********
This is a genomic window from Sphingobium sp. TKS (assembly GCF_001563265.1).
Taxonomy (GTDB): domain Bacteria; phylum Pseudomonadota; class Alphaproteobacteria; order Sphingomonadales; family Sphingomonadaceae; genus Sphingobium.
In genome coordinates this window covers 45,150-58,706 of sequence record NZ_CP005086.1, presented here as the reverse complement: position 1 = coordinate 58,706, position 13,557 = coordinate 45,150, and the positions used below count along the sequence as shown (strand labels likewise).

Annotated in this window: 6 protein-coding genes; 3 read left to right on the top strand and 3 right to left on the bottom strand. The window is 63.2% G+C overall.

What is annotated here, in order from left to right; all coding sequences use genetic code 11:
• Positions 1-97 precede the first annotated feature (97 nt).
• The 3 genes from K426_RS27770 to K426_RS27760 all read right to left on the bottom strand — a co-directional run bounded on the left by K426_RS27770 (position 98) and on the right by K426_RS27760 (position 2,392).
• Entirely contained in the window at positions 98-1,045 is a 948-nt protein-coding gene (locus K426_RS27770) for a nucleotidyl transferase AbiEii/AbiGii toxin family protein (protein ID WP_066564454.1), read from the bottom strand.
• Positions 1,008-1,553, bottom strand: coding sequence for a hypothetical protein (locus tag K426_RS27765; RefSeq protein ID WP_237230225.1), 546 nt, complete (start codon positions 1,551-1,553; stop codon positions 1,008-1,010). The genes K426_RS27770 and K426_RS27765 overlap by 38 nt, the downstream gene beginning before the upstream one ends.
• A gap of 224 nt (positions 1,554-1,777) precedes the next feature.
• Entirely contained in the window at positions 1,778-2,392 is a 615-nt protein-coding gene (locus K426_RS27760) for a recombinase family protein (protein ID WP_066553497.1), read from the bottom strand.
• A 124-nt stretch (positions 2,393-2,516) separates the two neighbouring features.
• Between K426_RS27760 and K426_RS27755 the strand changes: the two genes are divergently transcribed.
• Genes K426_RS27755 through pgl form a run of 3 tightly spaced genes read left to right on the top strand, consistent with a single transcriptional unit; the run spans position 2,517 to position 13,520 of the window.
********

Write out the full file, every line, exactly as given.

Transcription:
This is a genomic window from Sphingobium sp. TKS (assembly GCF_001563265.1).
Taxonomy (GTDB): domain Bacteria; phylum Pseudomonadota; class Alphaproteobacteria; order Sphingomonadales; family Sphingomonadaceae; genus Sphingobium.
In genome coordinates this window covers 45,150-58,706 of sequence record NZ_CP005086.1, presented here as the reverse complement: position 1 = coordinate 58,706, position 13,557 = coordinate 45,150, and the positions used below count along the sequence as shown (strand labels likewise).

Annotated in this window: 6 protein-coding genes; 3 read left to right on the top strand and 3 right to left on the bottom strand. The window is 63.2% G+C overall.

What is annotated here, in order from left to right; all coding sequences use genetic code 11:
• Positions 1-97 precede the first annotated feature (97 nt).
• The 3 genes from K426_RS27770 to K426_RS27760 all read right to left on the bottom strand — a co-directional run bounded on the left by K426_RS27770 (position 98) and on the right by K426_RS27760 (position 2,392).
• Entirely contained in the window at positions 98-1,045 is a 948-nt protein-coding gene (locus K426_RS27770) for a nucleotidyl transferase AbiEii/AbiGii toxin family protein (protein ID WP_066564454.1), read from the bottom strand.
• Positions 1,008-1,553, bottom strand: coding sequence for a hypothetical protein (locus tag K426_RS27765; RefSeq protein ID WP_237230225.1), 546 nt, complete (start codon positions 1,551-1,553; stop codon positions 1,008-1,010). The genes K426_RS27770 and K426_RS27765 overlap by 38 nt, the downstream gene beginning before the upstream one ends.
• A gap of 224 nt (positions 1,554-1,777) precedes the next feature.
• Entirely contained in the window at positions 1,778-2,392 is a 615-nt protein-coding gene (locus K426_RS27760) for a recombinase family protein (protein ID WP_066553497.1), read from the bottom strand.
• A 124-nt stretch (positions 2,393-2,516) separates the two neighbouring features.
• Between K426_RS27760 and K426_RS27755 the strand changes: the two genes are divergently transcribed.
• Genes K426_RS27755 through pgl form a run of 3 tightly spaced genes read left to right on the top strand, consistent with a single transcriptional unit; the run spans position 2,517 to position 13,520 of the window.